Yes. Or they’re looking. I’m not trying to feel particularly compassionate towards business leaders, but I have some compassion about the complexity of this moment. And I think many are struggling with how to navigate this moment. What standard should they be measuring themselves and their executives against? And so the companies I happen to work with on The B Team, they’ve been at the forefront of the Net Zero transition, and they are now at the forefront of the nature-based solution conversation. And they have been at the forefront of seeing these problems as something we need to approach with a just transition lens.

So it’s not just about the technical solutions to reduce carbon or to bring in nature based solutions. It’s also about the humane dimension of this because we have a lot of opposition in many societies and in politics against this agenda. Because we are not really bringing the people most impacted into these conversations. So I don’t want to say that people are purposefully trying to skirt this conversation or their responsibility.

I think this is complex. I don’t think governments have adequately leaned into their role of writing the rules for business. And I think we have to align the incentives. And I don’t think we’re having the radical collaborative conversations, and the radical inclusion, that is needed to be able to deal with such complicated, unthinkable times.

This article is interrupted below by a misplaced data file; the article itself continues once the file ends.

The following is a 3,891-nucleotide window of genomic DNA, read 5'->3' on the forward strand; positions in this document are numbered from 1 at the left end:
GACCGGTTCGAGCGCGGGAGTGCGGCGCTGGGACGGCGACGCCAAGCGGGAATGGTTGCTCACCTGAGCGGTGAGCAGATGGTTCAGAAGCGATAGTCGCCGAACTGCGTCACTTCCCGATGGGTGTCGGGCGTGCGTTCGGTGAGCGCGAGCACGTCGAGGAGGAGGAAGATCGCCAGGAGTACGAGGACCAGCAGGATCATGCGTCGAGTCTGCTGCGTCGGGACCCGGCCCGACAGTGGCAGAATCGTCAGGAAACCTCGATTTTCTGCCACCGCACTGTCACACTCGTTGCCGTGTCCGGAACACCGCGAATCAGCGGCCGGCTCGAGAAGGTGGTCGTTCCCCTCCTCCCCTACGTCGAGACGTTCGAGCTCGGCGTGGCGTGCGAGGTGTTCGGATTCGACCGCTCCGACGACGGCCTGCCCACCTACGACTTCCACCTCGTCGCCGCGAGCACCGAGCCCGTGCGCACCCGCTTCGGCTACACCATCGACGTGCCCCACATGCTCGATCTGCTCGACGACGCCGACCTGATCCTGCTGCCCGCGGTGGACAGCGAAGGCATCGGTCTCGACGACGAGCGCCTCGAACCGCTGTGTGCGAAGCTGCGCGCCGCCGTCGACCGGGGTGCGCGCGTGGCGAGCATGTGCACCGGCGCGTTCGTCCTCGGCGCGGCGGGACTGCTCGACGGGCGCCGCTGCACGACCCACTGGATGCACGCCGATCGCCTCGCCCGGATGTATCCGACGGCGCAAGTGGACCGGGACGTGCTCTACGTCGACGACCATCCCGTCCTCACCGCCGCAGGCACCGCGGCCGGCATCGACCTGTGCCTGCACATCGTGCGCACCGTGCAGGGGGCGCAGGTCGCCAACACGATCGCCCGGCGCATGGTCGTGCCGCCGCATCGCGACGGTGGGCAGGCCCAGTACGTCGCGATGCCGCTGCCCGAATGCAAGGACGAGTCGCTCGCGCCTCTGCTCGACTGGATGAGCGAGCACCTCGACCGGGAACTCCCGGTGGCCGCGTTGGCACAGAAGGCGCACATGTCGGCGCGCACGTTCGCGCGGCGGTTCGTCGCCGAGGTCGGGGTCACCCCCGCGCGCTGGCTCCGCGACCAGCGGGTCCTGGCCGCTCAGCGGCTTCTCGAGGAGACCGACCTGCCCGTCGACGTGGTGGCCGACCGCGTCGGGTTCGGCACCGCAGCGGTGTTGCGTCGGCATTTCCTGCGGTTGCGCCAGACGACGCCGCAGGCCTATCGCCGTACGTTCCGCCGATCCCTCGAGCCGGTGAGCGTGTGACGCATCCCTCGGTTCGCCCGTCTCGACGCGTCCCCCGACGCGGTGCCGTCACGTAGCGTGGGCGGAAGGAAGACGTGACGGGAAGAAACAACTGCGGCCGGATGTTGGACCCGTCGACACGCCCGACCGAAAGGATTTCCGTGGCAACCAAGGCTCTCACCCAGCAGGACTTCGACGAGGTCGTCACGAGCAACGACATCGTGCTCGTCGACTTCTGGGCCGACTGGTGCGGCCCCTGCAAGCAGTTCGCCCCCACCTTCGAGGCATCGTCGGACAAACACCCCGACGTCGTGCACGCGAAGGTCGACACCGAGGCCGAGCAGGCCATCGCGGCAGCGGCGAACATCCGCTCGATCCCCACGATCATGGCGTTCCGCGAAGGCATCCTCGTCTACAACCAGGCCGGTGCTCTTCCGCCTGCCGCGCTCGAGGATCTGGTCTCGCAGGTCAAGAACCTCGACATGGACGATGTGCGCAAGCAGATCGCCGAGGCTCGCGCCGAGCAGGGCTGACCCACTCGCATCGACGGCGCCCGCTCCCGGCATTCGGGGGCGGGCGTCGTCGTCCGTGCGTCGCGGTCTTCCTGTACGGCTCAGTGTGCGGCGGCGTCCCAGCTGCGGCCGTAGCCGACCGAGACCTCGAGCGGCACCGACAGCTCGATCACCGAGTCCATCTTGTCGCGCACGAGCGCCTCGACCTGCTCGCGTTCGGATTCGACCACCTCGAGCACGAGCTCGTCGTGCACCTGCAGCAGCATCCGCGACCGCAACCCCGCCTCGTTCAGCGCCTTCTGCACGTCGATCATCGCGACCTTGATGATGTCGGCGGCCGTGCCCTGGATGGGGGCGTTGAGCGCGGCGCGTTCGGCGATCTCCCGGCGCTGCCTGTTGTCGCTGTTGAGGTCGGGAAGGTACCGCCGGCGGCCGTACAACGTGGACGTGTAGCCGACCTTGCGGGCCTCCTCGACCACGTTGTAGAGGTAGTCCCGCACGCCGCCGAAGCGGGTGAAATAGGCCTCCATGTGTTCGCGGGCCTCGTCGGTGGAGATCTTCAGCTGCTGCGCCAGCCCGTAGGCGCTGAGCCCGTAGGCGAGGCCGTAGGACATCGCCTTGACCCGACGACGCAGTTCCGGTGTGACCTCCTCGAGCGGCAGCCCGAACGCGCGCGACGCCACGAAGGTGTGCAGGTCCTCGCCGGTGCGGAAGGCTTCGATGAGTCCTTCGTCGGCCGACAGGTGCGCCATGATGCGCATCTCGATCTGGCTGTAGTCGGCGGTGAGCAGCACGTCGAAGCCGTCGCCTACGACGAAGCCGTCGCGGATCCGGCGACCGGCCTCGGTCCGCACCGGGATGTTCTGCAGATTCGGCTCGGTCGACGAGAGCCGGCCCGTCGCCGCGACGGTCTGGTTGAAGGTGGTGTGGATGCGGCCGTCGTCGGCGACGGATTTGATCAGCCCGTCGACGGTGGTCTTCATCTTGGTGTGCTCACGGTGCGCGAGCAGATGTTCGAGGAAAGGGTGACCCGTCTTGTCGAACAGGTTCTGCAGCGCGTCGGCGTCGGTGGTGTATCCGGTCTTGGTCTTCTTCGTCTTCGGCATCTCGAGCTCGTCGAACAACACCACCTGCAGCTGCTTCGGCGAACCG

So we need to rethink everything we’re doing, and really have the courage right now to rethink even the definition of leadership. It’s no longer just given to those in power, it is essential that each of us no matter where we serve, leans into this moment and figures out what we can do.

Nik Gowing

How much do you think leaders and those at every level need to be almost scared or frightened into it? I’m thinking about the don’t look up moment, really, which is: there’s a meteorite approaching the earth, it’s going to hit in six months. You can either ignore it, but it’s still going to happen. And I’m just conscious of the some of the language, but when you talk about warning of a catastrophic disruption - I’ll say that, again, catastrophic destruction - of biodiversity, and phrases like “we’re financing our own extinction”.

Does that sort of apocalyptic scenario, encourage people to change?Encourage leaders to think differently? Or do they just write it off as saying, that’s more extreme than I can cope with?

Halla Tomasdottir

That is a good question, Nik. And I’ll humbly admit that I, like many people in our movement that believe sustainability, nature based solutions and people need to be put on the agenda more powerfully than ever before, we fall into this fear based narrative. And all of us are in quite a fearful moment. Right now, I don’t think we’ve been in as fearful a moment in the world before.